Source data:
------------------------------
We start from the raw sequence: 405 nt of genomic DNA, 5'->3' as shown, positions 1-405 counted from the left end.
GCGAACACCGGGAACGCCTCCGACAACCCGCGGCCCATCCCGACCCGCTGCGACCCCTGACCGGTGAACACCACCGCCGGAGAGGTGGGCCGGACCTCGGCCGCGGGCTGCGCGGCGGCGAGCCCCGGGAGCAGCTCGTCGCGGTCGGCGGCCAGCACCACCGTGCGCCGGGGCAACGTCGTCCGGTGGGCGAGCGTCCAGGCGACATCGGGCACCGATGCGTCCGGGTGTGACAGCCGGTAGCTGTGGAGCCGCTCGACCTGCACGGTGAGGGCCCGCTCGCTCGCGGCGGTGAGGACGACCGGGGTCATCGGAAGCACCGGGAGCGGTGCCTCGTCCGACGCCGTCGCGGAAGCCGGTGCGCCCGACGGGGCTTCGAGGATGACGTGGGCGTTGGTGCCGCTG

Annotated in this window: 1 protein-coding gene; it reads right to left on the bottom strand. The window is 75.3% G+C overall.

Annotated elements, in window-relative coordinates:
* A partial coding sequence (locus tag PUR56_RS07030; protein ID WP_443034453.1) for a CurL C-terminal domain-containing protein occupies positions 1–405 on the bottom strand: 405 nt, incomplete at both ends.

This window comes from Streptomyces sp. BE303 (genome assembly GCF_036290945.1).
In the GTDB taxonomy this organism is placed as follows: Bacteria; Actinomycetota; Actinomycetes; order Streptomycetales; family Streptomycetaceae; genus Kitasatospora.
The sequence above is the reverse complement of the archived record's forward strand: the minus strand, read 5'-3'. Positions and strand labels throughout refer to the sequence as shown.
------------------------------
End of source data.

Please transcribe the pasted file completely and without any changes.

We start from the raw sequence: 405 nt of genomic DNA, 5'->3' as shown, positions 1-405 counted from the left end.
GCGAACACCGGGAACGCCTCCGACAACCCGCGGCCCATCCCGACCCGCTGCGACCCCTGACCGGTGAACACCACCGCCGGAGAGGTGGGCCGGACCTCGGCCGCGGGCTGCGCGGCGGCGAGCCCCGGGAGCAGCTCGTCGCGGTCGGCGGCCAGCACCACCGTGCGCCGGGGCAACGTCGTCCGGTGGGCGAGCGTCCAGGCGACATCGGGCACCGATGCGTCCGGGTGTGACAGCCGGTAGCTGTGGAGCCGCTCGACCTGCACGGTGAGGGCCCGCTCGCTCGCGGCGGTGAGGACGACCGGGGTCATCGGAAGCACCGGGAGCGGTGCCTCGTCCGACGCCGTCGCGGAAGCCGGTGCGCCCGACGGGGCTTCGAGGATGACGTGGGCGTTGGTGCCGCTG

Annotated in this window: 1 protein-coding gene; it reads right to left on the bottom strand. The window is 75.3% G+C overall.

Annotated elements, in window-relative coordinates:
* A partial coding sequence (locus tag PUR56_RS07030; protein ID WP_443034453.1) for a CurL C-terminal domain-containing protein occupies positions 1–405 on the bottom strand: 405 nt, incomplete at both ends.

This window comes from Streptomyces sp. BE303 (genome assembly GCF_036290945.1).
In the GTDB taxonomy this organism is placed as follows: Bacteria; Actinomycetota; Actinomycetes; order Streptomycetales; family Streptomycetaceae; genus Kitasatospora.
The sequence above is the reverse complement of the archived record's forward strand: the minus strand, read 5'-3'. Positions and strand labels throughout refer to the sequence as shown.